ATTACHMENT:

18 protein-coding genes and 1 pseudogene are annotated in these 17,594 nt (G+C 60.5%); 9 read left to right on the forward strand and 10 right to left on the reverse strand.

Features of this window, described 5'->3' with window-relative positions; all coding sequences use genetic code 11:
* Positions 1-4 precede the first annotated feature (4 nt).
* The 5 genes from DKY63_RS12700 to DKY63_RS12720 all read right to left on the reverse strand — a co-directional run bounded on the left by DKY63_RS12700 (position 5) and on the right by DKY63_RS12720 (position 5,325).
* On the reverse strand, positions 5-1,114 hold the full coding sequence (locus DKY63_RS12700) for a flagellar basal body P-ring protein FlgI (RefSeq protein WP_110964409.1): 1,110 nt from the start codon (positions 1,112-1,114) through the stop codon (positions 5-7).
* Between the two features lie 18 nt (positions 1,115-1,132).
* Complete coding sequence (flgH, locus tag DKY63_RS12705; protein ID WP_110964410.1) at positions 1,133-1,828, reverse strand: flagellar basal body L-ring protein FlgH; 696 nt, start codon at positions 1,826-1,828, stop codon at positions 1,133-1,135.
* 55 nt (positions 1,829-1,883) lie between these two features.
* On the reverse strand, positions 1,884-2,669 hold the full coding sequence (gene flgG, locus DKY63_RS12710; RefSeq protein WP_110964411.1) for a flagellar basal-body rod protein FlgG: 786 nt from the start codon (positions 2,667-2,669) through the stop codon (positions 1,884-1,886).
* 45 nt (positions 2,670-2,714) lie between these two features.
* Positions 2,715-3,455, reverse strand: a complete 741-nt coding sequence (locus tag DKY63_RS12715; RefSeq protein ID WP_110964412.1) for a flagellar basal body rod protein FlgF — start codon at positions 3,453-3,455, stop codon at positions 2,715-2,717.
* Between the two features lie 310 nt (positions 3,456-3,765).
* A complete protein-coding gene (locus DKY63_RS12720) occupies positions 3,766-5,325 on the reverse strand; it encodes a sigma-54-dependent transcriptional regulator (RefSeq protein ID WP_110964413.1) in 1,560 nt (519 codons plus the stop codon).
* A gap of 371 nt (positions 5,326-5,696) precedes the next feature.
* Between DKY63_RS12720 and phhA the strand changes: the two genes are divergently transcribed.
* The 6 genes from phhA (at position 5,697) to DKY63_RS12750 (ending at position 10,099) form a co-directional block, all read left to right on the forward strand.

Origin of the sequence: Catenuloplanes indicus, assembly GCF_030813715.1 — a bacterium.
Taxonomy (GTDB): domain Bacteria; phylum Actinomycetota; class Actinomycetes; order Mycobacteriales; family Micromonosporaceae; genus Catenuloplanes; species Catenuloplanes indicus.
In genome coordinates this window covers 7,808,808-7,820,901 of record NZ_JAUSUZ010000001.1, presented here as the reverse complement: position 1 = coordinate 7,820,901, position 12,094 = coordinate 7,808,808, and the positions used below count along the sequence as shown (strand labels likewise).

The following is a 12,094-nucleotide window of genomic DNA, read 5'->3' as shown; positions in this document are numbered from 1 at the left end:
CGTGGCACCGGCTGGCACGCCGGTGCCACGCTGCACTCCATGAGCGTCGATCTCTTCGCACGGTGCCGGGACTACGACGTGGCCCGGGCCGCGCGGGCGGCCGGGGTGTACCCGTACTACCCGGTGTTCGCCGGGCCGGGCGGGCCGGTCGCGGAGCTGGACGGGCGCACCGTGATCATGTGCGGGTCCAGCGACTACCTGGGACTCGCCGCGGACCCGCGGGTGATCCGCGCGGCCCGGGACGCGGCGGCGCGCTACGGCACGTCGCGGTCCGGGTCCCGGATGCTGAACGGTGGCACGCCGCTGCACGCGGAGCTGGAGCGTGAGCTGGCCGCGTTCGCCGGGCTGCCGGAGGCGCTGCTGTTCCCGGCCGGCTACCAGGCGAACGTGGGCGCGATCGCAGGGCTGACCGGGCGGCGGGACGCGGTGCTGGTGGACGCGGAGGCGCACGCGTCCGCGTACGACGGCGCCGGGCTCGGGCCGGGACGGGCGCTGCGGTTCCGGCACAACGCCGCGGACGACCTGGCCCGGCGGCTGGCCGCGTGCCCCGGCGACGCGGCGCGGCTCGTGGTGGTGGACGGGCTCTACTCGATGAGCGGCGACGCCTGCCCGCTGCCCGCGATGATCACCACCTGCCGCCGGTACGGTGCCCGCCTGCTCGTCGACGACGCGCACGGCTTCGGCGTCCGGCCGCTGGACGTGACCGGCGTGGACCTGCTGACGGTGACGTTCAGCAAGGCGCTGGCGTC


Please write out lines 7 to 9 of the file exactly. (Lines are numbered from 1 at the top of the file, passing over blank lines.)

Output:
* Complete coding sequence (flgH, locus tag DKY63_RS12705; protein ID WP_110964410.1) at positions 1,133-1,828, reverse strand: flagellar basal body L-ring protein FlgH; 696 nt, start codon at positions 1,826-1,828, stop codon at positions 1,133-1,135.
* 55 nt (positions 1,829-1,883) lie between these two features.
* On the reverse strand, positions 1,884-2,669 hold the full coding sequence (gene flgG, locus DKY63_RS12710; RefSeq protein WP_110964411.1) for a flagellar basal-body rod protein FlgG: 786 nt from the start codon (positions 2,667-2,669) through the stop codon (positions 1,884-1,886).